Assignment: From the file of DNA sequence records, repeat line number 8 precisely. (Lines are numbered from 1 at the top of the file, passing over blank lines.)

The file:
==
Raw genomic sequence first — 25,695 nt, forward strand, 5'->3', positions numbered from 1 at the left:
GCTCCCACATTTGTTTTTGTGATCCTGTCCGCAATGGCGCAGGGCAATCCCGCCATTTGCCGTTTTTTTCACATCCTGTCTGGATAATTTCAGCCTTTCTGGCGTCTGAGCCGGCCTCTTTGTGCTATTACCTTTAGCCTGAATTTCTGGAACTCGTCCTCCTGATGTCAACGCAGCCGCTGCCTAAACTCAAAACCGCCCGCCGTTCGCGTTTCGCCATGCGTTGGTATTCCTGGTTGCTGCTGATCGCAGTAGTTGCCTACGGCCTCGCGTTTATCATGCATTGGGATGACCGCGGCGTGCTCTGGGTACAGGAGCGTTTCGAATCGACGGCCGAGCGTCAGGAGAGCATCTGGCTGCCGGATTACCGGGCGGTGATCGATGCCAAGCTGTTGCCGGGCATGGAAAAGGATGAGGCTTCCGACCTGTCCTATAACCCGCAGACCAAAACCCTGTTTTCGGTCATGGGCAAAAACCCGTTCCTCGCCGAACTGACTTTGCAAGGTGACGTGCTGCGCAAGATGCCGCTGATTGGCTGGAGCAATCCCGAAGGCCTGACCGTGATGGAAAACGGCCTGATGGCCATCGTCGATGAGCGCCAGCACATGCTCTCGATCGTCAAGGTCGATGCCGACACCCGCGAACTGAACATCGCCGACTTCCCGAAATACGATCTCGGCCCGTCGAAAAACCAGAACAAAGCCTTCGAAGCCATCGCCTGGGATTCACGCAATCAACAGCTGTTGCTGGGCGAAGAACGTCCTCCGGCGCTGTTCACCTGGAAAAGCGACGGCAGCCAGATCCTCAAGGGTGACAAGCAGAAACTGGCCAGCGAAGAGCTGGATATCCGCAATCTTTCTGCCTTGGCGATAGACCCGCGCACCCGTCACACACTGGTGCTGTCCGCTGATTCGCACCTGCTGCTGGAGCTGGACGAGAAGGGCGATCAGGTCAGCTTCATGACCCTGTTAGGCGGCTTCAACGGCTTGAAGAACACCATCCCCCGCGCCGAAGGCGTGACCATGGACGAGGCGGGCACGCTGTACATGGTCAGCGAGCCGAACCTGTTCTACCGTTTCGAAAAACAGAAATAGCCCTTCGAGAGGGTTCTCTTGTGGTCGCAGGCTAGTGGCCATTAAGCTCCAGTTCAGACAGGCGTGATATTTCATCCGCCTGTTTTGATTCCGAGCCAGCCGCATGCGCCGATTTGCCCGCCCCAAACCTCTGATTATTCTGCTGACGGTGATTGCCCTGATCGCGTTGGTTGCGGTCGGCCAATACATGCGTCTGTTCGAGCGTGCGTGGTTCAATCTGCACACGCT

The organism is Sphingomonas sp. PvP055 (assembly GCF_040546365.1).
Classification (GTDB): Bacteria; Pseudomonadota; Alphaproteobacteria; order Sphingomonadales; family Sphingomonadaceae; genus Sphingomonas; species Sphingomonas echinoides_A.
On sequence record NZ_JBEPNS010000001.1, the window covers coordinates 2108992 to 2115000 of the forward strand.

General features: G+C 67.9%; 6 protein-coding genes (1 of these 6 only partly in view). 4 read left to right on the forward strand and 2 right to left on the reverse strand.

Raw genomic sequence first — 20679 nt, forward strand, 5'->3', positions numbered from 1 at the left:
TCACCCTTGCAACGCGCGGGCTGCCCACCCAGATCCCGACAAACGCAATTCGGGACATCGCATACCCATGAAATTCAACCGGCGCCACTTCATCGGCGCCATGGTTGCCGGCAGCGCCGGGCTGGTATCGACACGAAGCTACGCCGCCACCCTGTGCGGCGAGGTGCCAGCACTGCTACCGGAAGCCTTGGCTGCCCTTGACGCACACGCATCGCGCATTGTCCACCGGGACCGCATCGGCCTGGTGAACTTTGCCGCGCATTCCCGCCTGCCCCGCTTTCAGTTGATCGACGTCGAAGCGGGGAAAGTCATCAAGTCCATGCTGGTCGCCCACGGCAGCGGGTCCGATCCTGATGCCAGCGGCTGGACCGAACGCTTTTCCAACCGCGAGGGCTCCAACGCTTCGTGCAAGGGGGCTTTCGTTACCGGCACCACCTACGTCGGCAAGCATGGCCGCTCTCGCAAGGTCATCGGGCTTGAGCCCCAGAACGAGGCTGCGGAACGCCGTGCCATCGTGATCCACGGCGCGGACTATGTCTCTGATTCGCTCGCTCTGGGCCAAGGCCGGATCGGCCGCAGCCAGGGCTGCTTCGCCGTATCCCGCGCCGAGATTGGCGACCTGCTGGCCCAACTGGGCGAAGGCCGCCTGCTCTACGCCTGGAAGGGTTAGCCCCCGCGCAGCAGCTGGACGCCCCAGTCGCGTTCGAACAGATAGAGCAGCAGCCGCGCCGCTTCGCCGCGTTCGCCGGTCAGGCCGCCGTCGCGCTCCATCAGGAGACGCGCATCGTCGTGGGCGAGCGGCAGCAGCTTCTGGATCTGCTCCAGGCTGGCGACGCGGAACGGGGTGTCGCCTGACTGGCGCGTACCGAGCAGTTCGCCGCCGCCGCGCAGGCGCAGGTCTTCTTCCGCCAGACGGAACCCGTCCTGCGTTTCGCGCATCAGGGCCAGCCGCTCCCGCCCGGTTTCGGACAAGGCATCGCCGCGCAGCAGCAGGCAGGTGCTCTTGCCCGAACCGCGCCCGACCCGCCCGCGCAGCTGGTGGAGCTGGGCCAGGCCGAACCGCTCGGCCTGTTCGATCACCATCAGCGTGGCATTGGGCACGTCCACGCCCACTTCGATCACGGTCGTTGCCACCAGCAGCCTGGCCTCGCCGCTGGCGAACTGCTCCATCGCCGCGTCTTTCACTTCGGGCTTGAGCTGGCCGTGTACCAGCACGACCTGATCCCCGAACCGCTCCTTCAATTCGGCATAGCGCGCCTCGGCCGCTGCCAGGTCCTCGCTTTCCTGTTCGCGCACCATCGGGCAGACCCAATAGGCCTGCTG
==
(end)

TCACCCTTGCAACGCGCGGGCTGCCCACCCAGATCCCGACAAACGCAATTCGGGACATCGCATACCCATGAAATTCAACCGGCGCCACTTCATCGGCGCCATGGTTGCCGGCAGCGCCGGGCTGGTATCGACACGAAGCTACGCCGCCACCCTGTGCGGCGAGGTGCCAGCACTGCTACCGGAAGCCTTGGCTGCCCTTGACGCACACGCATCGCGCATTGTCCACCGGGACCGCATCGGCCTGGTGAACTTTGCCGCGCATTCCCGCCTGCCCCGCTTTCAGTTGATCGACGTCGAAGCGGGGAAAGTCATCAAGTCCATGCTGGTCGCCCACGGCAGCGGGTCCGATCCTGATGCCAGCGGCTGGACCGAACGCTTTTCCAACCGCGAGGGCTCCAACGCTTCGTGCAAGGGGGCTTTCGTTACCGGCACCACCTACGTCGGCAAGCATGGCCGCTCTCGCAAGGTCATCGGGCTTGAGCCCCAGAACGAGGCTGCGGAACGCCGTGCCATCGTGATCCACGGCGCGGACTATGTCTCTGATTCGCTCGCTCTGGGCCAAGGCCGGATCGGCCGCAGCCAGGGCTGCTTCGCCGTATCCCGCGCCGAGATTGGCGACCTGCTGGCCCAACTGGGCGAAGGCCGCCTGCTCTACGCCTGGAAGGGTTAGCCCCCGCGCAGCAGCTGGACGCCCCAGTCGCGTTCGAACAGATAGAGCAGCAGCCGCGCCGCTTCGCCGCGTTCGCCGGTCAGGCCGCCGTCGCGCTCCATCAGGAGACGCGCATCGTCGTGGGCGAGCGGCAGCAGCTTCTGGATCTGCTCCAGGCTGGCGACGCGGAACGGGGTGTCGCCTGACTGGCGCGTACCGAGCAGTTCGCCGCCGCCGCGCAGGCGCAGGTCTTCTTCCGCCAGACGGAACCCGTCCTGCGTTTCGCGCATCAGGGCCAGCCGCTCCCGCCCGGTTTCGGACAAGGCATCGCCGCGCAGCAGCAGGCAGGTGCTCTTGCCCGAACCGCGCCCGACCCGCCCGCGCAGCTGGTGGAGCTGGGCCAGGCCGAACCGCTCGGCCTGTTCGATCACCATCAGCGTGGCATTGGGCACGTCCACGCCCACTTCGATCACGGTCGTTGCCACCAGCAGCCTGGCCTCGCCGCTGGCGAACTGCTCCATCGCCGCGTCTTTCACTTCGGGCTTGAGCTGGCCGTGTACCAGCACGACCTGATCCCCGAACCGCTCCTTCAATTCGGCATAGCGCGCCTCGGCCGCTGCCAGGTCCTCGCTTTCCTGTTCGCGCACCATCGGGCAGACCCAATAGGCCTGCTG